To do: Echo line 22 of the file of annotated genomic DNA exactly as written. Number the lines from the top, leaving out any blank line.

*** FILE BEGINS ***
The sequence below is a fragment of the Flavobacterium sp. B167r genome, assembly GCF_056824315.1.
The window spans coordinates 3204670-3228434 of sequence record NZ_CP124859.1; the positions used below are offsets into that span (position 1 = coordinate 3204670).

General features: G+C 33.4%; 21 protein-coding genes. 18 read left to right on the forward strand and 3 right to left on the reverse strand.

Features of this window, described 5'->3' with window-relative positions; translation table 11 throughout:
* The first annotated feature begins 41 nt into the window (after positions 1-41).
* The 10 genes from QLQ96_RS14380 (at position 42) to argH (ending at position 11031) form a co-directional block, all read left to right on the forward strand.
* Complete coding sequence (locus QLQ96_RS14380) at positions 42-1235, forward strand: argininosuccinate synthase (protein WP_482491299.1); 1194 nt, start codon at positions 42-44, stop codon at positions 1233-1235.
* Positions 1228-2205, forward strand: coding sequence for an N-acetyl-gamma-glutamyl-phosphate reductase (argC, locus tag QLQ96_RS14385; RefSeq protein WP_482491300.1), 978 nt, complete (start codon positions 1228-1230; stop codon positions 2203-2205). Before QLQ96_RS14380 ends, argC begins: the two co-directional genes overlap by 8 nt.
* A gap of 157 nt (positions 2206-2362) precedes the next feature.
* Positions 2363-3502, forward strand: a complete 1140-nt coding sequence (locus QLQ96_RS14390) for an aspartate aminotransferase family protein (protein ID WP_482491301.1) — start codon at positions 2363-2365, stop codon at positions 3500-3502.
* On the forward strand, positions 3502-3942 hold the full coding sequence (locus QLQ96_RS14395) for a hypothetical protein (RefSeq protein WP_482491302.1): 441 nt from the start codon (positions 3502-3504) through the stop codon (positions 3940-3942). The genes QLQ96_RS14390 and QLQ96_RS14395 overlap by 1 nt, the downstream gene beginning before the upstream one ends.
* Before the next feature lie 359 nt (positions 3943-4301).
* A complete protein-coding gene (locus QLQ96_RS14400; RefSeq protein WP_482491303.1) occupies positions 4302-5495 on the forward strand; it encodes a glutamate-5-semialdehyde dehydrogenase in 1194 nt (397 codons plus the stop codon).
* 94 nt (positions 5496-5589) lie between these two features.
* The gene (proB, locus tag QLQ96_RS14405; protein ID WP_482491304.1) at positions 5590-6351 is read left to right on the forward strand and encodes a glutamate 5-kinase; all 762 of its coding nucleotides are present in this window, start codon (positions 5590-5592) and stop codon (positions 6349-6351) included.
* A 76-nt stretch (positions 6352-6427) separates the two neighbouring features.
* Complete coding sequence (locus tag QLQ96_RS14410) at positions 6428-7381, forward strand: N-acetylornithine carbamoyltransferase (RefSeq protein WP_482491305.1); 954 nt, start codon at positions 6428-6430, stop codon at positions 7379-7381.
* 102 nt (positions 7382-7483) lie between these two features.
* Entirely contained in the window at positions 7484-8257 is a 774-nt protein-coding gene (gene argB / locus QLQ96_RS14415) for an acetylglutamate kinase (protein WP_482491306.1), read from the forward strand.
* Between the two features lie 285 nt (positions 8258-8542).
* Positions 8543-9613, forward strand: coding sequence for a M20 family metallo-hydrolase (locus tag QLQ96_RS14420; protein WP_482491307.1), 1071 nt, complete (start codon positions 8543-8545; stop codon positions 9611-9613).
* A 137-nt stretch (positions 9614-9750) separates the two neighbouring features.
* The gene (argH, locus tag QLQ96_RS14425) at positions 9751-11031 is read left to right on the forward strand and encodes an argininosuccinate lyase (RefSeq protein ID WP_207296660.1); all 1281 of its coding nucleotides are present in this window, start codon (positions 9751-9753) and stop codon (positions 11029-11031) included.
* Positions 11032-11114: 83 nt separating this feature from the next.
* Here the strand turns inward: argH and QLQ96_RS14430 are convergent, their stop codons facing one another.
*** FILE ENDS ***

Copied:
* A 137-nt stretch (positions 9614-9750) separates the two neighbouring features.